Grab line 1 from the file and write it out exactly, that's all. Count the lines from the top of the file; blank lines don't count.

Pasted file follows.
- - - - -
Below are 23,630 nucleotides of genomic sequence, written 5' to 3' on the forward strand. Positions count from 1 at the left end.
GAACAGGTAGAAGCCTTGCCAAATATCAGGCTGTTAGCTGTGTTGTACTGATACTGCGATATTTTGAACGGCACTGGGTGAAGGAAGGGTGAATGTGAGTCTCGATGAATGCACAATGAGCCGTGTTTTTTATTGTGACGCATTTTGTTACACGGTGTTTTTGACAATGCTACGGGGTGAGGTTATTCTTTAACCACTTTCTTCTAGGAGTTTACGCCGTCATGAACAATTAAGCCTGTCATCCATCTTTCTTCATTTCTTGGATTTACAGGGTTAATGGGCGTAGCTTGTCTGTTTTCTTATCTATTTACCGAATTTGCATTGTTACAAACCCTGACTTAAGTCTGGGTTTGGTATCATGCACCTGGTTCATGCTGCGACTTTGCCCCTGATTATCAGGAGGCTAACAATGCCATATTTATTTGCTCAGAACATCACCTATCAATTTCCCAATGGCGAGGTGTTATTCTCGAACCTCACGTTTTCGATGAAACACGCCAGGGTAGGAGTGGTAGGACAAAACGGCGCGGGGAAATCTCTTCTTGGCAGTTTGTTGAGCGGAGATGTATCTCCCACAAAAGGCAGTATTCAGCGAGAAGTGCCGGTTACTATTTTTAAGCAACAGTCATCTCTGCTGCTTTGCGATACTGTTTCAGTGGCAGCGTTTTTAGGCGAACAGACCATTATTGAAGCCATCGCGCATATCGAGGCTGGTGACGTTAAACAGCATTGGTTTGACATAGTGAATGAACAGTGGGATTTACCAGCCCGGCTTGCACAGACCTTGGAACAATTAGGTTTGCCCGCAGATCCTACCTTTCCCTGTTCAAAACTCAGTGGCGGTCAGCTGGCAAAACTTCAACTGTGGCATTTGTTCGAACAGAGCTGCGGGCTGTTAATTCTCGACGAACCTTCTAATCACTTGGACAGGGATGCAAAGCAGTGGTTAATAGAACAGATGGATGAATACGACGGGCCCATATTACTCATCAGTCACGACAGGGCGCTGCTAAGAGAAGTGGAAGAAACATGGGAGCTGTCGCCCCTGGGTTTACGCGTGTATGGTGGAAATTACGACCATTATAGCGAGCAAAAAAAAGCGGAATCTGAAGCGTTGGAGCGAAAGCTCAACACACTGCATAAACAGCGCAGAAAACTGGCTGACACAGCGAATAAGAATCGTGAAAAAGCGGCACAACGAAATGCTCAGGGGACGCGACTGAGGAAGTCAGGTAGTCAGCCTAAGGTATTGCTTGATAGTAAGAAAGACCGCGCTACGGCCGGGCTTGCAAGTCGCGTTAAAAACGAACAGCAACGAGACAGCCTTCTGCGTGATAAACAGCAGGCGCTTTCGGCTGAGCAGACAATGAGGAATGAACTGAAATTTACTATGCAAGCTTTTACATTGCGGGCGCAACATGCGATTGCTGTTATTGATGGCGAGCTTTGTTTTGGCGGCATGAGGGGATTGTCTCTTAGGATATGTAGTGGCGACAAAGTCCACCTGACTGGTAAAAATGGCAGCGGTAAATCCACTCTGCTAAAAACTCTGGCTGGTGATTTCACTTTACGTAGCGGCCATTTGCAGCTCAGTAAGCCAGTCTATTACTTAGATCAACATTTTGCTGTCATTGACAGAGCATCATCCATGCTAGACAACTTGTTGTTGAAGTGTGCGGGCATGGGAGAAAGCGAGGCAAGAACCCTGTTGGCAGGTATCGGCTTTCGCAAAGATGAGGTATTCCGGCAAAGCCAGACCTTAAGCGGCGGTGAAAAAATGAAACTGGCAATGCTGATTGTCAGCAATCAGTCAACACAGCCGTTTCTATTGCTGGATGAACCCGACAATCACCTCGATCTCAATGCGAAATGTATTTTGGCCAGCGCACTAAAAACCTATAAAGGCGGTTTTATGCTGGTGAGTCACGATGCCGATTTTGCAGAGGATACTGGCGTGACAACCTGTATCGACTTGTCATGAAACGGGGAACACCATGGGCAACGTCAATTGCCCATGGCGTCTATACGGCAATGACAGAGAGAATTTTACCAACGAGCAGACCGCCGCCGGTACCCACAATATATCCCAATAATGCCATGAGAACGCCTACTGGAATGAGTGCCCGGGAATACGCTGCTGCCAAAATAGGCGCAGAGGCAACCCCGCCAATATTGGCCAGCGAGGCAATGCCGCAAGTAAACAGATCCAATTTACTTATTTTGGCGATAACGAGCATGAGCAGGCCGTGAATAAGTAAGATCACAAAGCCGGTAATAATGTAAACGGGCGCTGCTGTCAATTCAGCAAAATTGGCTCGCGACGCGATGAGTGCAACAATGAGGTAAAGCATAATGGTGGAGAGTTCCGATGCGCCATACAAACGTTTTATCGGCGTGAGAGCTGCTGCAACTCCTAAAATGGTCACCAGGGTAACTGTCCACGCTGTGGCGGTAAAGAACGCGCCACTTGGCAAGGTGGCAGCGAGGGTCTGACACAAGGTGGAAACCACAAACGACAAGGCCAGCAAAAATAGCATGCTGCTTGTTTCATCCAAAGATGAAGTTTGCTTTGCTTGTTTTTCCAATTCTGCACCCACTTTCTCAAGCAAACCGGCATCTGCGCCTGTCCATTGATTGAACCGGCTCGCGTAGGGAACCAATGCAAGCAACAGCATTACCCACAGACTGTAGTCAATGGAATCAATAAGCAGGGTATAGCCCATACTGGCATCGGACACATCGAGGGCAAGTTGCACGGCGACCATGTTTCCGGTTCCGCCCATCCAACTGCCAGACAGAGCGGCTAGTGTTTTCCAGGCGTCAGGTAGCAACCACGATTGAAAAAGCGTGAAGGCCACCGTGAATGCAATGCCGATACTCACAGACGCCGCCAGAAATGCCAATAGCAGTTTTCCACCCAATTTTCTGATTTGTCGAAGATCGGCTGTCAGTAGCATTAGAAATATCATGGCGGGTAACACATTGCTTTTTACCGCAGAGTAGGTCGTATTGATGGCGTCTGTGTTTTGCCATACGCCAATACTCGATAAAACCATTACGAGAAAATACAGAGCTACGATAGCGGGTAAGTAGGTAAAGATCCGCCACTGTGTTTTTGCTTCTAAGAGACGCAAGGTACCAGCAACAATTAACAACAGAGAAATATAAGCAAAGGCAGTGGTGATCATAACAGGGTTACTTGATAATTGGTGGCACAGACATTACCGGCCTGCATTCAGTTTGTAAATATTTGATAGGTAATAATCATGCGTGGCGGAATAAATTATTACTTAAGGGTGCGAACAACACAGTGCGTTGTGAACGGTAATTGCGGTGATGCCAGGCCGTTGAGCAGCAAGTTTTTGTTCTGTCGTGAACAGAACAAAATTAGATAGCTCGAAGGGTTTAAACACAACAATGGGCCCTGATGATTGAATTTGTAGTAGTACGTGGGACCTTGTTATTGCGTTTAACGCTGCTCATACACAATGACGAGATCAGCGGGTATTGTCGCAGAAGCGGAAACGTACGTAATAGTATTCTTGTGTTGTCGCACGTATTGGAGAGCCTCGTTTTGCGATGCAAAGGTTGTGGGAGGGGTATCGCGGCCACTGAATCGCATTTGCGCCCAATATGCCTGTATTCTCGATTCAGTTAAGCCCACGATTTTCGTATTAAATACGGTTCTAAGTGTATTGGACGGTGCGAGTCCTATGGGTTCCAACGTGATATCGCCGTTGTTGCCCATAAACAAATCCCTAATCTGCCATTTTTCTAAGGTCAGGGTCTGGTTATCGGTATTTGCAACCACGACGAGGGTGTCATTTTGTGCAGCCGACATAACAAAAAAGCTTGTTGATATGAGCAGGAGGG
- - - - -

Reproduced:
Below are 23,630 nucleotides of genomic sequence, written 5' to 3' on the forward strand. Positions count from 1 at the left end.